After taping John Stossel's show on May 16 in New York, the Mrs. and I took the 10 a.m. Acela back to Washington. Once we had boarded the train, who should come waddling up the aisle but Bill Kristol.
The Weekly Standard editor seemed cheerful, and we chatted about the surge in Mitt Romney's popularity and prospects.
I did not ask what he had been doing in New York, but thanks to the website Mondoweiss, I found out. Kristol was there for a May 15 "debate" with Jeremy Ben-Ami of J Street, the pro-Israel organization, at B'nai Jeshurun synagogue on the Upper West Side.
After listening to Kristol, writes Phil Weiss, "I am still reeling."
"Kristol was treated like royalty and came off as ... a Republican Party warlord," bragging "about how all the hostile elements to Israel inside the Republican Party were purged over the last 30 years -- (and) no one (now) dared to question the power of the Israeli lobby."
"The big story in the Republican Party over the last 30 years, and I'm very happy about this," said Kristol, is the "eclipsing" of the George H.W. Bush-James Baker-Brent Scowcroft realists, "an Arabist old-fashioned Republican Party ... very concerned about relations with Arab states that were not friendly with Israel ... ."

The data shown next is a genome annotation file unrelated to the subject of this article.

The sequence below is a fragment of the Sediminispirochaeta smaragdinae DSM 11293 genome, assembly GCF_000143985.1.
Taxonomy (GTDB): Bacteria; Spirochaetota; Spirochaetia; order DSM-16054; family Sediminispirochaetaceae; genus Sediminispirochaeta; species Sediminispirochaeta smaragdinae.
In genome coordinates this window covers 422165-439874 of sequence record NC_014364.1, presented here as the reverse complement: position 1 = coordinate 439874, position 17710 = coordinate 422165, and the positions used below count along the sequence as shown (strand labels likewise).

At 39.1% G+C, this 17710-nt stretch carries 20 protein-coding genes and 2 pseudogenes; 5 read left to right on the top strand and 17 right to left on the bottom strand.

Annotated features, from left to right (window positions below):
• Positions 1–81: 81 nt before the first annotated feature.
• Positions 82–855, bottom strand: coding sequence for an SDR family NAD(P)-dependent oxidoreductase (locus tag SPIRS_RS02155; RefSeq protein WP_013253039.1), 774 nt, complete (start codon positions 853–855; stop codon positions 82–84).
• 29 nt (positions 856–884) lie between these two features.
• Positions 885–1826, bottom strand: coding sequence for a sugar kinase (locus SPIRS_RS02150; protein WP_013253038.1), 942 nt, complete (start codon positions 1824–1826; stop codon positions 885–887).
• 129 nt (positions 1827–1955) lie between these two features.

That Bush crowd is yesterday, said Kristol. And not only had the "Arabists" like President Bush been shoved aside by the neocons, the "Pat Buchanan/Ron Paul type" of Republican has been purged.
"At B'nai Jeshurun," writes Weiss, "Kristol admitted to playing a role in expelling members of the Republican Party he does not agree with." These are Republicans you had to "repudiate," said Kristol, people "of whom I disapprove so much that I won't appear with them."
"I've encouraged that they be expelled or not welcomed into the Republican Party. I'd be happy if Ron Paul left. I was very happy when Pat Buchanan was allowed -- really encouraged ... by George Bush ... to go off and run as a third-party candidate."
Kristol's point: Refuse to toe the neo-con line on Israel, and you have no future in the Republican Party.
Ben Ami seemed equally exultant: "We've won the war; we won the war," he told the audience. Ninety-nine percent of Congress now votes almost 100 percent pro-Israel.
But Ben Ami appeared nervous about how this unanimity in the Congress behind Israel had been achieved:
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